Additional factors, related to weather, national security or migrating birds, may pose challenges to the plane, and it will be required to take this additional input into account to allow it to make best choices for correcting. In many cases, the plane must abandon its flight path altogether, occasionally causing it to venture out into unknown territories, often due to unforeseen circumstances.

The plane may change course to avoid potential problems, or it may accept a different course because it is taking advantage of a jet stream or some other opportunity. Ocassionally, the plane is forced to abandon its flight and at that point, a safe landing becomes a priority.

Those involved in aviation accept this as simple fact.

It might be a good idea for us human beings to take a page from the airlines with regards to our own lives and chosen paths. Is it so hard to admit that perhaps we might be in need of some sort of correction? Why do we cling so tightly to our way of being?  Why won’t we change our path, even when we see a tornado smack dab in the way? Are we scanning the skies, so to speak? Are we responding to the information that might be best for us or do we wait and respnd to what we want to hear?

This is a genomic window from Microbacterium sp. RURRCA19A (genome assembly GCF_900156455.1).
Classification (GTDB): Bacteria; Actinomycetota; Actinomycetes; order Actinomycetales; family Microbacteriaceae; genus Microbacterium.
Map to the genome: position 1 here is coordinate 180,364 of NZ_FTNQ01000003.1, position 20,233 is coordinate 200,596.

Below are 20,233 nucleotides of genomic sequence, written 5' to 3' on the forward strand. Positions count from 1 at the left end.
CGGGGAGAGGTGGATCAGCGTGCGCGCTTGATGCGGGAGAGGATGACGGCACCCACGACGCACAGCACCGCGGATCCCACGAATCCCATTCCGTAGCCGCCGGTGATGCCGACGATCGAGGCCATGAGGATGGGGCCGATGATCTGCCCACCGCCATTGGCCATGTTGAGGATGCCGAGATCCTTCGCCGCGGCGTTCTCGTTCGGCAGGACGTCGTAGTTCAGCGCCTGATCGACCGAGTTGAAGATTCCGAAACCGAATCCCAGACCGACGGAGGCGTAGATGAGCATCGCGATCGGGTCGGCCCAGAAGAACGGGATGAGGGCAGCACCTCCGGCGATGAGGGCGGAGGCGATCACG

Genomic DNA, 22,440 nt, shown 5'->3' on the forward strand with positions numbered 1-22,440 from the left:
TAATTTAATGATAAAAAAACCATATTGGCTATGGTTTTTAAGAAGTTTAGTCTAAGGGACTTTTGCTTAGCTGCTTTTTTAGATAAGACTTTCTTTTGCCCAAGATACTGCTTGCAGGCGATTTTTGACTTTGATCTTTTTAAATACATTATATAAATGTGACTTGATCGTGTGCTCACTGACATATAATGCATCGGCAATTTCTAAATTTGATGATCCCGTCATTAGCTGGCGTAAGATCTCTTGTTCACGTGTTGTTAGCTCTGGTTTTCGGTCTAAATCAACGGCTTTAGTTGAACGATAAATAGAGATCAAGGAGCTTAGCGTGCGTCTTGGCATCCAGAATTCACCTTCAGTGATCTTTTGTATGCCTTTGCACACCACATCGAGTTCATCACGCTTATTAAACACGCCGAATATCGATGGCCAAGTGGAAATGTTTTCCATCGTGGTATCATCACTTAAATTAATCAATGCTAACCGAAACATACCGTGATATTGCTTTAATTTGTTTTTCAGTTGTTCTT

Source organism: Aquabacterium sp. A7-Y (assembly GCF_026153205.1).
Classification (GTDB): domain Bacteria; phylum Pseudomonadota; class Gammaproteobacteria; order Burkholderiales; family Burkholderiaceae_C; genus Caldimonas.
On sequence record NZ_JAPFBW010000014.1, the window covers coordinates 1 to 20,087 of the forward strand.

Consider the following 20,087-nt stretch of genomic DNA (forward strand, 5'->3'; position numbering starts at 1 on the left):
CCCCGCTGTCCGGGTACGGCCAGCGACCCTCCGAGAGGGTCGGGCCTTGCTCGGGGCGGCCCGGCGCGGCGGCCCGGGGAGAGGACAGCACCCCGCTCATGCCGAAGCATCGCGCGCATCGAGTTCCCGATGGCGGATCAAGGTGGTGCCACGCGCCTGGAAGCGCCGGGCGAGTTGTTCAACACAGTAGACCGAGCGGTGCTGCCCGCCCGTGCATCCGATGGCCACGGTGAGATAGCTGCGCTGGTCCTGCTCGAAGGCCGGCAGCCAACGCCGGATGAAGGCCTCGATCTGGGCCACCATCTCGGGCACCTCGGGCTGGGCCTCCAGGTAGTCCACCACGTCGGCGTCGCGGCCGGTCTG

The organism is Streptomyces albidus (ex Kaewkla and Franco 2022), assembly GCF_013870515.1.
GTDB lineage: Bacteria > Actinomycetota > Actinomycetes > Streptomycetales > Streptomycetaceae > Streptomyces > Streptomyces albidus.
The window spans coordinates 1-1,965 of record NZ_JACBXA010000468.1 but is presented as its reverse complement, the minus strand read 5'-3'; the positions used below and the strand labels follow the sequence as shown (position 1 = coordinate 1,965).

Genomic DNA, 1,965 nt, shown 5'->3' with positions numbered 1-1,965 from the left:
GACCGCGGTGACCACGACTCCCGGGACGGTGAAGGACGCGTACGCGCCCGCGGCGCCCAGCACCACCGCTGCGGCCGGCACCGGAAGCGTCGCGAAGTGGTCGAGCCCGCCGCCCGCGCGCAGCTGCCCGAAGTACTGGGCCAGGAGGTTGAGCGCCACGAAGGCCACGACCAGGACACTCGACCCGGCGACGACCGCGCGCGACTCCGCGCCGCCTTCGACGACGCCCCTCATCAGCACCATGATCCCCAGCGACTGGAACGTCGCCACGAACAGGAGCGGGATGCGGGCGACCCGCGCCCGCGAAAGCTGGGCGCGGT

Be aware that there is a good chance you are not on course and very well might need to make a correction.  An airplane relies on computers, instrumentation, the pilot and incoming information to help make decisions. You need to draw upon information and opinion from the best sources to help you determine your next steps. Family and friends can be wonderful and supportive, but may not always be the best sources for the data you need to move forward. In many cases, you may need to dig deep to come up with the facts that apply to your unique situation.